I was told my Resting Heart Rate is very low. I think it's ok

I usually do a hard workout the morning of my blood donation. Partly because I know I will have to have a few days easy afterwards, and partly because my RHR will be high enough to not raise eyebrows.

The Garmin algorithm takes an average over your nights sleep, so will not be showing your actual minimum. you could be at 55 for 2-3 hours but have a period of restlessness as well.

Nothing to worry about if you feel fine and your heart rate does increase when exercising.

My garmin watch calculates my resting heart rate when I’m awake around 45 - it can drop to as low as 34 when i’m asleep (with slightly worrying periods when it stops recording anything at all - hopefully just watch position!)

1 Like

My heart rate was 60-70 roughly 5 years ago when I was dealing with numerous health issues. Health issues fixed and able to be active again. Since then I have been cycling regularly. My heart rate is now typically 45-50. I am 58 years old.

1 Like

Nothing to worry about.
As others have mentioned cardiac output is equal to HR x stroke volume (volume of blood per stroke). Since you have higher SV, you need lower HR to deliver the same cardiac output.
I will add that not only is your SV higher, but you have more plasma volume and higher hemoglobin than the general population. This allows more oxygen bound to red blood cells and more CO2 to be dissolved in your blood to the lungs. Since these are the primary stimuli to the part of the brain that controls your HR. Furthermore, your muscles are much better at extracting that oxygen, your vessels are better at auto regulating, you have more capillary beds, your endocrine system works better, etc. Point being, your whole body changes to maximize oxygen carrying and CO2 dissipation. That’s why your HR is low at rest when nothing is needed.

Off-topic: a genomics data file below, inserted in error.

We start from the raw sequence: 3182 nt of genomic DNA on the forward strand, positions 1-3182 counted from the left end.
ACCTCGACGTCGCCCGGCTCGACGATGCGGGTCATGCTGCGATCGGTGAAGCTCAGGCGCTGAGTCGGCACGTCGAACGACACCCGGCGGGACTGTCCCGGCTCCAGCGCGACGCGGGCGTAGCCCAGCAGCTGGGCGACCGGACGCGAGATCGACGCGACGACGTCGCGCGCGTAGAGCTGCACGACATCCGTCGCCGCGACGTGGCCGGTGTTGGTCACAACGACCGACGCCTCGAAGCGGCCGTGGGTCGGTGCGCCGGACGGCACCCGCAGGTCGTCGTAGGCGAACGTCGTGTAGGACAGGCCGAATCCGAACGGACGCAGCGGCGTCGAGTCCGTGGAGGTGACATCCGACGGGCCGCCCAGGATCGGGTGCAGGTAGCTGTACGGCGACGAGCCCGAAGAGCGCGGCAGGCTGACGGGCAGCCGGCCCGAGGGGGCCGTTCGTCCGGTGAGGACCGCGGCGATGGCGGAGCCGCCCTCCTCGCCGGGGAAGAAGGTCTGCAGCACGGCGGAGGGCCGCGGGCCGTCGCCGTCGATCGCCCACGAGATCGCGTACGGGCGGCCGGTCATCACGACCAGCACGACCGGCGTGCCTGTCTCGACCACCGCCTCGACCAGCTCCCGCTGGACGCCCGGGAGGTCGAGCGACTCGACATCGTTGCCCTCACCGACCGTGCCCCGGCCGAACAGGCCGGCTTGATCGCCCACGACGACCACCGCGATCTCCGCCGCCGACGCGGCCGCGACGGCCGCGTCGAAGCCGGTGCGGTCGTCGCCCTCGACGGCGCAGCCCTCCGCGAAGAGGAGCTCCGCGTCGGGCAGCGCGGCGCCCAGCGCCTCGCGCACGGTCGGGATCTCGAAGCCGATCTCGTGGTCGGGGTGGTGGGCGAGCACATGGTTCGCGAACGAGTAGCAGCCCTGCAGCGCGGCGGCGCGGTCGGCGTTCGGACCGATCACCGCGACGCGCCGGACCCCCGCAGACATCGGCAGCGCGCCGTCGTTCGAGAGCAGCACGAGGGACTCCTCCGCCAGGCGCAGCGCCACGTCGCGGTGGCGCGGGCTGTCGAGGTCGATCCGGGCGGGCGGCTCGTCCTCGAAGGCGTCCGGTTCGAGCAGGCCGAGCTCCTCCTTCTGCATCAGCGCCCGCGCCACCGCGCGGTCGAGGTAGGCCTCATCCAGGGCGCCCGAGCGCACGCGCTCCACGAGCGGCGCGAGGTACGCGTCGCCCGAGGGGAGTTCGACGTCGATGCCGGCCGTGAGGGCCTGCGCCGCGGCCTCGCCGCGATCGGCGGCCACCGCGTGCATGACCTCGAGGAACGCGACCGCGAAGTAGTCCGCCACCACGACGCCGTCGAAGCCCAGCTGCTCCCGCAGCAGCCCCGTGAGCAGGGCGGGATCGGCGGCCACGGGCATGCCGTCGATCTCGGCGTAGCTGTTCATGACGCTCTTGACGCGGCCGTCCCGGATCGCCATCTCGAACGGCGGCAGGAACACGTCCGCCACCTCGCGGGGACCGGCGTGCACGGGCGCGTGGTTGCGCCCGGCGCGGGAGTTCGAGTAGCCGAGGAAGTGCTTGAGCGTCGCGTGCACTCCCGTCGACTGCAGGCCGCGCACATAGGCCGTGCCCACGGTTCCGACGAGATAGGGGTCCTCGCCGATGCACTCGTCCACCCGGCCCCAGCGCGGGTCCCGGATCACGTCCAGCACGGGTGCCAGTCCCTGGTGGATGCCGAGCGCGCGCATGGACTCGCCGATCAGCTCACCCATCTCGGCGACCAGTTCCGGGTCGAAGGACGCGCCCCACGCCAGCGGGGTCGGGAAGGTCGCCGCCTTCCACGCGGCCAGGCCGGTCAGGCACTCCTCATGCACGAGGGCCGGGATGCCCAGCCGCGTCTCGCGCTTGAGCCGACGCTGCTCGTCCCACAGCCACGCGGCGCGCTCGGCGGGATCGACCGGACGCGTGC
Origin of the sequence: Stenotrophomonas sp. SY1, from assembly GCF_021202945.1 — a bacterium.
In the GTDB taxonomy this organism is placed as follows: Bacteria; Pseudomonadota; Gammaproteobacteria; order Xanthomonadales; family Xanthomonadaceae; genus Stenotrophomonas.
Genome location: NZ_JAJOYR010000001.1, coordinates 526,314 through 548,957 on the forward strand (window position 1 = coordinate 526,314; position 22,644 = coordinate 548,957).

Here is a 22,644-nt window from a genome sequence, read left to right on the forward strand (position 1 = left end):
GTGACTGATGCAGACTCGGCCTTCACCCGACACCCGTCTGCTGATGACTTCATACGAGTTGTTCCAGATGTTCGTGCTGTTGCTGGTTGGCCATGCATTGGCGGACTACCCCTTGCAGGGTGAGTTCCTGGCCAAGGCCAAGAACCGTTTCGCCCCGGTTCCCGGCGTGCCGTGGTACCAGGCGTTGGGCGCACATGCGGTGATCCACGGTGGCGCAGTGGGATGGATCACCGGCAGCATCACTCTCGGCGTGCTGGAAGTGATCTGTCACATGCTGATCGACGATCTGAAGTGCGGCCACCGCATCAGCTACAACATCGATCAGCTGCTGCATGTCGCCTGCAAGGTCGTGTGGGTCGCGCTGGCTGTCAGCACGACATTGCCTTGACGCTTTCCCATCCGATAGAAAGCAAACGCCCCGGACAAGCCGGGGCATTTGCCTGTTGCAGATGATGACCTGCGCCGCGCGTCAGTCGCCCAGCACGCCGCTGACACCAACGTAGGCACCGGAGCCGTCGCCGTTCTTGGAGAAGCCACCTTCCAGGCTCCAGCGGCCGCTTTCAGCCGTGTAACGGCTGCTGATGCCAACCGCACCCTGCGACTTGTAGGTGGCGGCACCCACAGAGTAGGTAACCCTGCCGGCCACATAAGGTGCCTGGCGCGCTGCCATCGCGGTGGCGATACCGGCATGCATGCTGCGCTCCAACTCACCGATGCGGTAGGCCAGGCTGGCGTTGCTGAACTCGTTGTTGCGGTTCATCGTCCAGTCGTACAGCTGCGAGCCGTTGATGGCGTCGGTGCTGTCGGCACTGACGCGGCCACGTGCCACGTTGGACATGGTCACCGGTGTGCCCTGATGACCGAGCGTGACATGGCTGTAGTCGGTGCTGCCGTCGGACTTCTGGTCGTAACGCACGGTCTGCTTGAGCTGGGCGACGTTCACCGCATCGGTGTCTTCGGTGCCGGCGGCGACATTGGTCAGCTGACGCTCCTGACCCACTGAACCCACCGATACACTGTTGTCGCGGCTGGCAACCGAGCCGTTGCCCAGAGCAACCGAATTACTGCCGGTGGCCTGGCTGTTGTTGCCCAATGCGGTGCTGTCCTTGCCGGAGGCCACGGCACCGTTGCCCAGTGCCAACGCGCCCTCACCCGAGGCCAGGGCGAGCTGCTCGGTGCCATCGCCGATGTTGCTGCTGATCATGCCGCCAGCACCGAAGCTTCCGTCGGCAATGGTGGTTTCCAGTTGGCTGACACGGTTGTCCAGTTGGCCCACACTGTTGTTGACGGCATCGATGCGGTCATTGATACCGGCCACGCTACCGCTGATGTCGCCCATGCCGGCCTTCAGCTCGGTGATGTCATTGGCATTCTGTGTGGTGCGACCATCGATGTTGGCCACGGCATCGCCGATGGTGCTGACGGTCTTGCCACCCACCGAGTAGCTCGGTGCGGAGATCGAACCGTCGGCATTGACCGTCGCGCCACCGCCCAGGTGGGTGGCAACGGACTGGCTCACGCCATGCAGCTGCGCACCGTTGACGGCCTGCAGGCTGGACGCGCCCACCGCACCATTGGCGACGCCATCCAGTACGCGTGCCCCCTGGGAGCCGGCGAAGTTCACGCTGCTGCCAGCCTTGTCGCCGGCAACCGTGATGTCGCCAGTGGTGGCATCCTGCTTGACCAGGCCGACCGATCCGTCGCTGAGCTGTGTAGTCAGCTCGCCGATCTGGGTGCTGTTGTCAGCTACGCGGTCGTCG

I had a similar experience with my doctor. He was alarmed that my HR was low and my HgB was 17. He did EKG in the office and it showed an enlarged left ventricle. I was chuckling and just went with it. And my wife complained that I snore. So he was convinced that I had COPD with obstructive apnea and impending heart failure. Ended up doing sleep study and a stress echo and all was good.

2 Likes

Seems on point.

(quote)
There is one nice thing about being a hospitalised cyclist: you’re made to feel like the most perfect physical specimen.

“Ohhh — you’ve got a lovely back,” said the anaesthetist as she stuck a spinal injection into it.

“Great veins,” said a doctor who inserted two cannulas. “Best I’ve ever seen.” She celebrated by sticking needles the size of drinking straws into me.